Advertisement
YOU ARE HERE: LAT HomeCollectionsJennifer Trynin
IN THE NEWS

Jennifer Trynin

MORE STORIES ABOUT:
FEATURED ARTICLES
ENTERTAINMENT
July 30, 1995 | Chris Willman and Albums are rated on a scale of one star (poor), two stars (fair), three stars (good) , four stars (excellent). and
Imagine a cross between soft-shelled Marti Jones and hard-case Liz Phair and you're getting fairly close to Trynin, who with this preternaturally accomplished debut (an indie effort just re-released by a major) has made an unassumingly great little rock 'n' roll album. The real lineage of unannounced smarts and empathetic sass here is Chrissie Hynde's.
ARTICLES BY DATE
ENTERTAINMENT
August 27, 1995
Jennifer Trynin is undoubtedly a talent ("Go Ahead, Make Her Day," by Elysa Gardner, Aug. 20). But her scoffing at comparisons to Chrissie Hynde and other female rockers (while she embraces those who compare her to Keith Richards) reeks of its own brand of sexism. And what about her statement "I have no interest in autobiographical blah"? Doesn't she know that all art reveals something of the artist? And since the human experience is universal, all art is in some ways derivative? Trynin might take a lesson from Jerry Garcia.
Advertisement
ENTERTAINMENT
August 20, 1995 | Elysa Gardner, Elysa Gardner is a free-lance writer based in New York
If Jennifer Trynin becomes a rock star, her story could make a charming movie. The plot: A nice Jewish girl from New Jersey graduates from college with degrees in creative writing and philosophy and moves to Boston. Following the advice of a grandmother named Sadie, she pursues a career in journalism. Her heart is still in music, though, so she soon finds herself leading a double life, doing free-lance ghostwriting and editing by day, then performing songs she's written herself at nightclubs.
ENTERTAINMENT
August 20, 1995 | Elysa Gardner, Elysa Gardner is a free-lance writer based in New York
If Jennifer Trynin becomes a rock star, her story could make a charming movie. The plot: A nice Jewish girl from New Jersey graduates from college with degrees in creative writing and philosophy and moves to Boston. Following the advice of a grandmother named Sadie, she pursues a career in journalism. Her heart is still in music, though, so she soon finds herself leading a double life, doing free-lance ghostwriting and editing by day, then performing songs she's written herself at nightclubs.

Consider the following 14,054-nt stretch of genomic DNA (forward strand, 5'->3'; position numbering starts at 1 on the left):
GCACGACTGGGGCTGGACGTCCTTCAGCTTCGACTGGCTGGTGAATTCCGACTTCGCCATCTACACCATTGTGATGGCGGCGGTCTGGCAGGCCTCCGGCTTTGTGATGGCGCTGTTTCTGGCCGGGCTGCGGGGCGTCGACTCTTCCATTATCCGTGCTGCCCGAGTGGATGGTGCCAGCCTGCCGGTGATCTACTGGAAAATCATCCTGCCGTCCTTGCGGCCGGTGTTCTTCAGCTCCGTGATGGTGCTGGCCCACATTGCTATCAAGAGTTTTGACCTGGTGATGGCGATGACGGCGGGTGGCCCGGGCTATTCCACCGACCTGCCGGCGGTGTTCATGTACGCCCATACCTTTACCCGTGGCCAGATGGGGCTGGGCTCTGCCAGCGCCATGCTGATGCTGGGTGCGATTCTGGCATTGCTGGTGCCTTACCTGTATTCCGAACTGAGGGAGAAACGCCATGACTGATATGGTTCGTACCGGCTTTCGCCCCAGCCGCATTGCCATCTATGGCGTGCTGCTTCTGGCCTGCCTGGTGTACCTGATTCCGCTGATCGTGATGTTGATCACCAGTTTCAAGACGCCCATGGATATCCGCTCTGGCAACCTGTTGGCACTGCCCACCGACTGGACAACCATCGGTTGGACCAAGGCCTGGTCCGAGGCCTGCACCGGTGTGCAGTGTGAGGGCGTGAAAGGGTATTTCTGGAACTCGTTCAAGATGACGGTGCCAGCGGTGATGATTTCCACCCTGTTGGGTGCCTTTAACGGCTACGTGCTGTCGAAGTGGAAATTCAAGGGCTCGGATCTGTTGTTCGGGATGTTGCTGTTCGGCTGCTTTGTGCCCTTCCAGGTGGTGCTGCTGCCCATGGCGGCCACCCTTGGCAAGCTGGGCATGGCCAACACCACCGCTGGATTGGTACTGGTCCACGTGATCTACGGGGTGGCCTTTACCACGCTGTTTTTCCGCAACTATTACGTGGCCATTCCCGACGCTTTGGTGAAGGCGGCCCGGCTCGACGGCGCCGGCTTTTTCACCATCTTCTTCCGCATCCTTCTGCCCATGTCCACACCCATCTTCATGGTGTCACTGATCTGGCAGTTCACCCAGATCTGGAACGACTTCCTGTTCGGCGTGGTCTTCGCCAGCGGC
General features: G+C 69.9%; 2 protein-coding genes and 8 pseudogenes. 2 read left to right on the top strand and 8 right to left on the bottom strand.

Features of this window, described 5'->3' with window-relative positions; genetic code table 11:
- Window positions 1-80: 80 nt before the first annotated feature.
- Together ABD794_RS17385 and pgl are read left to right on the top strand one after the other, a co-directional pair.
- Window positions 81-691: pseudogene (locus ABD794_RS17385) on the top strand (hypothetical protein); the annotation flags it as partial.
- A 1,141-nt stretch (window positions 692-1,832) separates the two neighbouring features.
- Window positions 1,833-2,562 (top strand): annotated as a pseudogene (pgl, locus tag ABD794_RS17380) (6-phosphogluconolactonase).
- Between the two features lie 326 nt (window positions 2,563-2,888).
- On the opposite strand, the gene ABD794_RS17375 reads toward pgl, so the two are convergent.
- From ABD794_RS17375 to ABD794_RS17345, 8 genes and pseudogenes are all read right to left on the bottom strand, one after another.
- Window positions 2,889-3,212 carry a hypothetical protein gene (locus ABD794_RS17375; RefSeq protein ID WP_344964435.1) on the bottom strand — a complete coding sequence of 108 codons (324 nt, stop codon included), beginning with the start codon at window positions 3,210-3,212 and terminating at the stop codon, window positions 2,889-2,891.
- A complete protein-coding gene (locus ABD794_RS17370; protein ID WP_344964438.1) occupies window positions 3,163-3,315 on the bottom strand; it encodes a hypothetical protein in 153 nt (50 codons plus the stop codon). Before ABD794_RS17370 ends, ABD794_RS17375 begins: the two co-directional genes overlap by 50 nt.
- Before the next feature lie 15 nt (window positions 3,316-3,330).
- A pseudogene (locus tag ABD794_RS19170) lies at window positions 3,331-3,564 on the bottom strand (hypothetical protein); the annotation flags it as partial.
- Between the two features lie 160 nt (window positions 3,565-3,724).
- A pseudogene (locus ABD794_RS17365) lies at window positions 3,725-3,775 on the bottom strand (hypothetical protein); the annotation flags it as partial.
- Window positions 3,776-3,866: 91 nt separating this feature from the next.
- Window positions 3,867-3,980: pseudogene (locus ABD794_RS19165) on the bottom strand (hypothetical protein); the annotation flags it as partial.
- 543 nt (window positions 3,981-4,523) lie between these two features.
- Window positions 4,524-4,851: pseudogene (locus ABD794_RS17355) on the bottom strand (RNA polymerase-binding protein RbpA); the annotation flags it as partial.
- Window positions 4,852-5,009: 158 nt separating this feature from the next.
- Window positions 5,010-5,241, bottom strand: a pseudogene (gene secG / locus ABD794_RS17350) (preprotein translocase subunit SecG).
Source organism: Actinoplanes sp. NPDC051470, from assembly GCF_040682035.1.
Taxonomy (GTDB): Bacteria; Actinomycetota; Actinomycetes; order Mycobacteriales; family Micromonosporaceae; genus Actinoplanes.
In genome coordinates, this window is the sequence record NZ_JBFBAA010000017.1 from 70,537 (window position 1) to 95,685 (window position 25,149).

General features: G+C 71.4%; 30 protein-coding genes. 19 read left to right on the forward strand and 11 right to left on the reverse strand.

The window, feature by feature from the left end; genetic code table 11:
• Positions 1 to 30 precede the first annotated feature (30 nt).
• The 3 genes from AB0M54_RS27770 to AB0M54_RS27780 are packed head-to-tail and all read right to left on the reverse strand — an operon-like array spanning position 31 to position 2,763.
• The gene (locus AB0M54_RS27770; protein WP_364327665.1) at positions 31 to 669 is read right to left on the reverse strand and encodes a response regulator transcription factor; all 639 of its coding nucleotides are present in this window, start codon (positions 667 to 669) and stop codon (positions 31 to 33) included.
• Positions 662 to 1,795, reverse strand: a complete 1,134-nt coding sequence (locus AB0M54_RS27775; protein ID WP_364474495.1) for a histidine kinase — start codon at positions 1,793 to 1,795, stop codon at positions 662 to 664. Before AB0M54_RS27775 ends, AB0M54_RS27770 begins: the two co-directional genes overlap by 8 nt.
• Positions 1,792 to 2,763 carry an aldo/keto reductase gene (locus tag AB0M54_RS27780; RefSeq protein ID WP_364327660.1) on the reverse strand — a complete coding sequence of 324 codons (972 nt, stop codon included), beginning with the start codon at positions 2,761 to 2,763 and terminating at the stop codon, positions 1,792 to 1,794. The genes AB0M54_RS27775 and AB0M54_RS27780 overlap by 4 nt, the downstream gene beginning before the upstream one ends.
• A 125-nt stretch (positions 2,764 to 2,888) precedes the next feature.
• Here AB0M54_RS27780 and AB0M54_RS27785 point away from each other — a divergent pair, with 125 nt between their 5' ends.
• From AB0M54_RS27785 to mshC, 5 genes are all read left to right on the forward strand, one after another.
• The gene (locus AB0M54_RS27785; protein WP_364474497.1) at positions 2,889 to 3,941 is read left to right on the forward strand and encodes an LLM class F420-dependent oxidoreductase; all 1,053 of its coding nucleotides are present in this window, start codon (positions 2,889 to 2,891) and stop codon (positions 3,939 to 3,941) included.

ENTERTAINMENT
August 27, 1995
Jennifer Trynin is undoubtedly a talent ("Go Ahead, Make Her Day," by Elysa Gardner, Aug. 20). But her scoffing at comparisons to Chrissie Hynde and other female rockers (while she embraces those who compare her to Keith Richards) reeks of its own brand of sexism. And what about her statement "I have no interest in autobiographical blah"? Doesn't she know that all art reveals something of the artist? And since the human experience is universal, all art is in some ways derivative? Trynin might take a lesson from Jerry Garcia.
ENTERTAINMENT
March 19, 1995 | Steve Hochman
You can cross Jennifer Trynin off the top of the record industry's "we gotta have 'em" wish list. The Boston-based singer-songwriter just signed with Warner Bros. Records after being pursued by everyone in the industry with an expense account and pen. That puts the focus squarely on another Boston-based performer: Mary Lou Lord.
ENTERTAINMENT
June 22, 1995 | RICHARD CROMELIN
If you didn't know it going into Jennifer Trynin's show at the Troubadour on Tuesday, you could probably guess by the end that she has spent a lot more time writing, recording and playing alone than she has performing with a band. The Boston-based musician's self-released album "Cockamamie" led to a contract with Warner Bros., which has just reissued the 1994 collection of lyrically smart, musically sharp songs.
ENTERTAINMENT
September 4, 1995 | LORRAINE ALI
What were the three most important things about KROQ's benefit Karma concert Saturday night at Irvine Meadows Amphitheatre? The admission price (free), the social scene (plenty of concession booths and beer) and, oh yeah, the bands (Jennifer Trynin, the Goo Goo Dolls, Filter and Candlebox). The mostly teen- and college-aged crowd spent much of its time trolling the expansive grounds while a lineup of supposedly alternative bands played to a half-filled house.
ENTERTAINMENT
September 4, 1995 | LORRAINE ALI, SPECIAL TO THE TIMES
What were the three most-important things about KROQ's benefitKarma concert Saturday night at Irvine Meadows Amphitheatre? The admission price (free), the social scene (plenty of concession booths and beer) and, oh yeah, the bands (Jennifer Trynin, the Goo Goo Dolls, Filter and Candlebox).
ENTERTAINMENT
July 30, 1995 | Chris Willman and Albums are rated on a scale of one star (poor), two stars (fair), three stars (good) , four stars (excellent). and
Imagine a cross between soft-shelled Marti Jones and hard-case Liz Phair and you're getting fairly close to Trynin, who with this preternaturally accomplished debut (an indie effort just re-released by a major) has made an unassumingly great little rock 'n' roll album. The real lineage of unannounced smarts and empathetic sass here is Chrissie Hynde's.
Los Angeles Times Articles
|